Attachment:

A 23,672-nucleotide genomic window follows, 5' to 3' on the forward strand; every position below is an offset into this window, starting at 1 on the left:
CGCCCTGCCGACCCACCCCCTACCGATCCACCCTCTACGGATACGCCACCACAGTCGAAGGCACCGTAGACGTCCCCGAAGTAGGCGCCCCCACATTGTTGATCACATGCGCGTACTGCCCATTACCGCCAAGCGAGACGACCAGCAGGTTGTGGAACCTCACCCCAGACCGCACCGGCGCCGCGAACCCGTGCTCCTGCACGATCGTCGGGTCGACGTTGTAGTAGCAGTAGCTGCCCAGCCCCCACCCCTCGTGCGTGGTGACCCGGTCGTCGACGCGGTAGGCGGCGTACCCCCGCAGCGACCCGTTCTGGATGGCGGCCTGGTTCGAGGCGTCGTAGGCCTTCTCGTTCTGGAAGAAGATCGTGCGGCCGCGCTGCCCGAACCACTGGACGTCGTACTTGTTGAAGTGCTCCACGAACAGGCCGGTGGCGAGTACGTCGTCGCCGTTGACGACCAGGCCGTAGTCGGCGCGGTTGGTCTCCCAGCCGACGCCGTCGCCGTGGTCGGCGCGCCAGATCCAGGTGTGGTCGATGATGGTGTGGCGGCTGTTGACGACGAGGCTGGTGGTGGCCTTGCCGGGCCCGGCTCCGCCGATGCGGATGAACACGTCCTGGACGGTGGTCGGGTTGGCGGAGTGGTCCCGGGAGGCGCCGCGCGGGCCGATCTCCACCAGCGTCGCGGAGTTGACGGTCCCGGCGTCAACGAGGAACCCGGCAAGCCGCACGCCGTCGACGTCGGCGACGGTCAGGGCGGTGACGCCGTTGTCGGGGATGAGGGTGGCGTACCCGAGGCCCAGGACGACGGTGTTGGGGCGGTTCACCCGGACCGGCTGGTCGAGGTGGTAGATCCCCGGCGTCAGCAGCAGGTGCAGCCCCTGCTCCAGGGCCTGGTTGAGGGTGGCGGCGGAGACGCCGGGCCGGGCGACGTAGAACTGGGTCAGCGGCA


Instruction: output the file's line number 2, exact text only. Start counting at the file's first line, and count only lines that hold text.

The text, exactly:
CGCCCTGCCGACCCACCCCCTACCGATCCACCCTCTACGGATACGCCACCACAGTCGAAGGCACCGTAGACGTCCCCGAAGTAGGCGCCCCCACATTGTTGATCACATGCGCGTACTGCCCATTACCGCCAAGCGAGACGACCAGCAGGTTGTGGAACCTCACCCCAGACCGCACCGGCGCCGCGAACCCGTGCTCCTGCACGATCGTCGGGTCGACGTTGTAGTAGCAGTAGCTGCCCAGCCCCCACCCCTCGTGCGTGGTGACCCGGTCGTCGACGCGGTAGGCGGCGTACCCCCGCAGCGACCCGTTCTGGATGGCGGCCTGGTTCGAGGCGTCGTAGGCCTTCTCGTTCTGGAAGAAGATCGTGCGGCCGCGCTGCCCGAACCACTGGACGTCGTACTTGTTGAAGTGCTCCACGAACAGGCCGGTGGCGAGTACGTCGTCGCCGTTGACGACCAGGCCGTAGTCGGCGCGGTTGGTCTCCCAGCCGACGCCGTCGCCGTGGTCGGCGCGCCAGATCCAGGTGTGGTCGATGATGGTGTGGCGGCTGTTGACGACGAGGCTGGTGGTGGCCTTGCCGGGCCCGGCTCCGCCGATGCGGATGAACACGTCCTGGACGGTGGTCGGGTTGGCGGAGTGGTCCCGGGAGGCGCCGCGCGGGCCGATCTCCACCAGCGTCGCGGAGTTGACGGTCCCGGCGTCAACGAGGAACCCGGCAAGCCGCACGCCGTCGACGTCGGCGACGGTCAGGGCGGTGACGCCGTTGTCGGGGATGAGGGTGGCGTACCCGAGGCCCAGGACGACGGTGTTGGGGCGGTTCACCCGGACCGGCTGGTCGAGGTGGTAGATCCCCGGCGTCAGCAGCAGGTGCAGCCCCTGCTCCAGGGCCTGGTTGAGGGTGGCGGCGGAGACGCCGGGCCGGGCGACGTAGAACTGGGTCAGCGGCA